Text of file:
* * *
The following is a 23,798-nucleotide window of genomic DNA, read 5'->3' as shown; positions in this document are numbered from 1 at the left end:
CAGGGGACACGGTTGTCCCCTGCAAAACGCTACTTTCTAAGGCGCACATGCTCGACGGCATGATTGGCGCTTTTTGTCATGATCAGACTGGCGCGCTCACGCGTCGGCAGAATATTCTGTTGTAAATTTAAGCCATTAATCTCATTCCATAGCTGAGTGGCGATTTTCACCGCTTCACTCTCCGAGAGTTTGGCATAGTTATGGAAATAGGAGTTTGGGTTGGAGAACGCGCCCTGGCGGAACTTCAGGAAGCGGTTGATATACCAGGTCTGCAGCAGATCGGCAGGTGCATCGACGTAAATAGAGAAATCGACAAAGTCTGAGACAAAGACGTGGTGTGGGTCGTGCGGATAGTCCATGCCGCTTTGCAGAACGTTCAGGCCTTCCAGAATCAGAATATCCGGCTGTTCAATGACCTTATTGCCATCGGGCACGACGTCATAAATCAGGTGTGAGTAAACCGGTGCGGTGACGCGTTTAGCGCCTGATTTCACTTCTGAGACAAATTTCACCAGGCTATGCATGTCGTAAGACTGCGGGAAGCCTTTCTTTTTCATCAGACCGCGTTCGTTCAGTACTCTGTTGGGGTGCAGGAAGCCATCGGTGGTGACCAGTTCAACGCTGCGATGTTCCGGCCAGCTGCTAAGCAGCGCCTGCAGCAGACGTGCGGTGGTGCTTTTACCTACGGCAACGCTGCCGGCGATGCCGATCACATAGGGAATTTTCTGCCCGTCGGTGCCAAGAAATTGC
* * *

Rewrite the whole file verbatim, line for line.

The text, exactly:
The following is a 23,798-nucleotide window of genomic DNA, read 5'->3' as shown; positions in this document are numbered from 1 at the left end:
CAGGGGACACGGTTGTCCCCTGCAAAACGCTACTTTCTAAGGCGCACATGCTCGACGGCATGATTGGCGCTTTTTGTCATGATCAGACTGGCGCGCTCACGCGTCGGCAGAATATTCTGTTGTAAATTTAAGCCATTAATCTCATTCCATAGCTGAGTGGCGATTTTCACCGCTTCACTCTCCGAGAGTTTGGCATAGTTATGGAAATAGGAGTTTGGGTTGGAGAACGCGCCCTGGCGGAACTTCAGGAAGCGGTTGATATACCAGGTCTGCAGCAGATCGGCAGGTGCATCGACGTAAATAGAGAAATCGACAAAGTCTGAGACAAAGACGTGGTGTGGGTCGTGCGGATAGTCCATGCCGCTTTGCAGAACGTTCAGGCCTTCCAGAATCAGAATATCCGGCTGTTCAATGACCTTATTGCCATCGGGCACGACGTCATAAATCAGGTGTGAGTAAACCGGTGCGGTGACGCGTTTAGCGCCTGATTTCACTTCTGAGACAAATTTCACCAGGCTATGCATGTCGTAAGACTGCGGGAAGCCTTTCTTTTTCATCAGACCGCGTTCGTTCAGTACTCTGTTGGGGTGCAGGAAGCCATCGGTGGTGACCAGTTCAACGCTGCGATGTTCCGGCCAGCTGCTAAGCAGCGCCTGCAGCAGACGTGCGGTGGTGCTTTTACCTACGGCAACGCTGCCGGCGATGCCGATCACATAGGGAATTTTCTGCCCGTCGGTGCCAAGAAATTGC